Although most young people--as is the case with their elders--are supportive of freedom of speech/press in general, the same is not true when one considers First Amendment questions in specific circumstances. The author suggests that popular culture examples, such as the controversy surrounding the recent diatribe of major league pitcher John Rocker, can assist the social studies teacher in helping students move beyond what are, in fact, meaningless generalities. If this does not happen, the author argues, young people--like their elders--will abandon support for First Amendment freedoms at the slightest provocation.
Many young people take freedom of speech/ press for granted--they accept it is a given which they enjoy by virtue of their status as citizens of a free society. Attempting to introduce them to the complexities of the subject will frequently engender yawns and other obvious signs of disinterest/boredom.
It is not, it should be noted, that young people are robust supporters of First Amendment freedoms. As is the case with a majority of all Americans, they support freedom of expression in a rather general way. Get into specifics, however, and they are just as likely as their elders to favor repression of dissident viewpoints. Communication scholars DeFleur and Dennis (1998) correctly note:
Almost all Americans will nod vigorously in agreement if asked whether they
believe in freedom of the press. It ranks with motherhood, the Marines, and
the American flag as a source of national esteem. However, when pressed on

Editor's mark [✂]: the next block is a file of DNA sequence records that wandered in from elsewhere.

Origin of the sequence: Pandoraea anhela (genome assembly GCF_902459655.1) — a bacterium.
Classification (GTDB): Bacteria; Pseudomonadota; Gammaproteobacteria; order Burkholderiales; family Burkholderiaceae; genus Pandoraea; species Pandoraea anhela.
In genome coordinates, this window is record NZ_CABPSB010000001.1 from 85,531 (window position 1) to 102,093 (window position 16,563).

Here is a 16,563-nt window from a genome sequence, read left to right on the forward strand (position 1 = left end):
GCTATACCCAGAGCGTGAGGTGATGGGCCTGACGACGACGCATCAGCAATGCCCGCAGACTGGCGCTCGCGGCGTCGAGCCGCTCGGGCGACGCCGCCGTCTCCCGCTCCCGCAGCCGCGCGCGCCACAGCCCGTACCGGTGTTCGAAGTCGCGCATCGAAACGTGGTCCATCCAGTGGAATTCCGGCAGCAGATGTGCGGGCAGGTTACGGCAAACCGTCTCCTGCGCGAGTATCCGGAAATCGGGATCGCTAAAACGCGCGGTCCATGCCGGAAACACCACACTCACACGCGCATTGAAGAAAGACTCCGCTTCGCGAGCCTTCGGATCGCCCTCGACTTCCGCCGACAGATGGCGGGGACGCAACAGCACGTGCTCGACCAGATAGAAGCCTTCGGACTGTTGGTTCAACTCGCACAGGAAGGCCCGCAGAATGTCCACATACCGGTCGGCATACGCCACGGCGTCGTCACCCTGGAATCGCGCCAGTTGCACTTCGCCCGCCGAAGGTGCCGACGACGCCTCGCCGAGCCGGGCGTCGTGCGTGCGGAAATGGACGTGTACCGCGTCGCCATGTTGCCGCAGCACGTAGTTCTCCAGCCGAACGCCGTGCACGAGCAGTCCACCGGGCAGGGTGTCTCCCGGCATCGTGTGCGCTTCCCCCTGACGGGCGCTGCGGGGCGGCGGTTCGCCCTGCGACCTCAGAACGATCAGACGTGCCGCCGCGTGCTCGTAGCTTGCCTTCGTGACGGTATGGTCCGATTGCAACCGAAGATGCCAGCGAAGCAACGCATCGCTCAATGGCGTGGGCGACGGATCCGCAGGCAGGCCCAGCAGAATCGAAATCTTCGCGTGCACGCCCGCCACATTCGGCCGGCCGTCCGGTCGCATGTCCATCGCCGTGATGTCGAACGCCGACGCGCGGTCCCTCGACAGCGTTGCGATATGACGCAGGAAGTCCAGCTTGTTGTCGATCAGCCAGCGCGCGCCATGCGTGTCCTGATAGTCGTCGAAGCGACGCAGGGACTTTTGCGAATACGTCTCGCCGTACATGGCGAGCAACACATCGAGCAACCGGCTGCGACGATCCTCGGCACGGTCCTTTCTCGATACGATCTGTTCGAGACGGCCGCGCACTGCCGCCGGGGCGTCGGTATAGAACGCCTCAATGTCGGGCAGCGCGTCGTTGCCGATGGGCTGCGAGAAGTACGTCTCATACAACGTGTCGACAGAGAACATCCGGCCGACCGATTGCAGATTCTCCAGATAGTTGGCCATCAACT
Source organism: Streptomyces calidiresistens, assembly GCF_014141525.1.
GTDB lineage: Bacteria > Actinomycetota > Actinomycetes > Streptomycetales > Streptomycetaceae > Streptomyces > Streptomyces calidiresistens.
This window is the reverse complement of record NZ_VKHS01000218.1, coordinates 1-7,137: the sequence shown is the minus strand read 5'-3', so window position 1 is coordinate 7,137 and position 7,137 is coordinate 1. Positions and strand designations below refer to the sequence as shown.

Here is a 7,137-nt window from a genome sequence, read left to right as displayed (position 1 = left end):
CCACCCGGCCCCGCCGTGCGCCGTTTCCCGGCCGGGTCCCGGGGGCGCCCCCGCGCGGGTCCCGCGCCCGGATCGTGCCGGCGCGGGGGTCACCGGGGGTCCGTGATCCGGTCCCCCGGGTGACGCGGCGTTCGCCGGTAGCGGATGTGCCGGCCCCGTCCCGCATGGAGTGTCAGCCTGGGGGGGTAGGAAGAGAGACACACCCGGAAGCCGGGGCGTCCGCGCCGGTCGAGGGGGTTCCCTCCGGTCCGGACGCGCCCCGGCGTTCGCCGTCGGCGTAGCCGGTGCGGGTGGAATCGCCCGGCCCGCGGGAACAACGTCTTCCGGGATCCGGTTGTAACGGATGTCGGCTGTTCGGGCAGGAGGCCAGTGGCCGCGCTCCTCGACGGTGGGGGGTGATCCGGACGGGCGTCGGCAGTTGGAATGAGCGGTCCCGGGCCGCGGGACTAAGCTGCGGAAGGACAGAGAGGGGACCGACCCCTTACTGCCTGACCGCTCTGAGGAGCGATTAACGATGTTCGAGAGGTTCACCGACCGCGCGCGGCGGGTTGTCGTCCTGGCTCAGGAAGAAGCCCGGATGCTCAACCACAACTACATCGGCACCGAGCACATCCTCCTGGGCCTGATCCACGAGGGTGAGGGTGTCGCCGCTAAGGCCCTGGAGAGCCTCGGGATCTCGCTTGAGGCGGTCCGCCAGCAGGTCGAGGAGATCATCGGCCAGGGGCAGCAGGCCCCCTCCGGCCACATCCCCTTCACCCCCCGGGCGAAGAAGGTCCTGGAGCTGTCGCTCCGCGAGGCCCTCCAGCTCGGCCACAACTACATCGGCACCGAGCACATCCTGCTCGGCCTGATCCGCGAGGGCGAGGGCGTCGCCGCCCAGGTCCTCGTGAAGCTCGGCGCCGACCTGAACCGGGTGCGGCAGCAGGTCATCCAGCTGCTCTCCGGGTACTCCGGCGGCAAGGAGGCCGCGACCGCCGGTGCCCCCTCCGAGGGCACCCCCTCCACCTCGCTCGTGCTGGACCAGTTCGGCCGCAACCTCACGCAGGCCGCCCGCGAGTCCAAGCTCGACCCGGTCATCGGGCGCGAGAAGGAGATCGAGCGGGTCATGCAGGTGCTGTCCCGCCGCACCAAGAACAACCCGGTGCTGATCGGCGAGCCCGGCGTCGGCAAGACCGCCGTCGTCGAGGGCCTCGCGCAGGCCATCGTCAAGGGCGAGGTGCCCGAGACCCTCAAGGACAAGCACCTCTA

some specific case--such as pornography, criticism of their favorite public
figure, or unfavorable stories about themselves--their assent to a free
press is likely to vanish (p. 497).
This is unfortunate. As Pember (1992) notes, "freedom of expression is the foundation upon which all our other political rights and privileges rest" (p. 476). For example, Pember asks, how "could we speak out against illegal police actions if there was no freedom of speech? ... The First Amendment ... truly supports all the other constitutional guarantees" (p. 476).
Consequently, it is important that our secondary schools engage in a much more aggressive effort to develop in students at least a minimal level of interest/sophistication regarding those basic philosophical principles supporting freedom of speech/press. Such an effort is important because persons who lack any appreciation and understanding of those principles "will be the first to abandon them at times of crisis in the interest of economic, political and/or social expediency" (Martinson. 1993, p. 125).
The teacher's dilemma is obvious--how to get students "excited" about the subject matter to that point at which they will begin to engage in some genuine thinking and questioning. In the space that follows I would like to provide one suggestion prompted by questions I received from students based on the very controversial utterings of John Rocker, a pitcher for the Atlanta Braves major league baseball team.
Using Examples that "Matter"
Young people are--for better or worse--part of a postmodern generation whose heroes are mass media driven. A short time ago, for example, I asked undergraduates in one my communication classes to name the speaker of the U.S. House of Representatives. I was greeted by a sea of blank looks. Nearly all, however, were able to name the head coaches of the major area professional sports teams!
Perhaps even more illustrative--and this suggests that the power of the mass media to build identities is not limited to young people--was the success of former professional wrestler Jesse "the Body" Ventura in winning the governorship of Minnesota, one of the most progressive states in America. In fact, frightening as it may be for some of us, I am sure that a larger percentage of undergraduates in my classes could name the top four or five "heroes" from the world of professional wrestling than would be able to identify the two U. …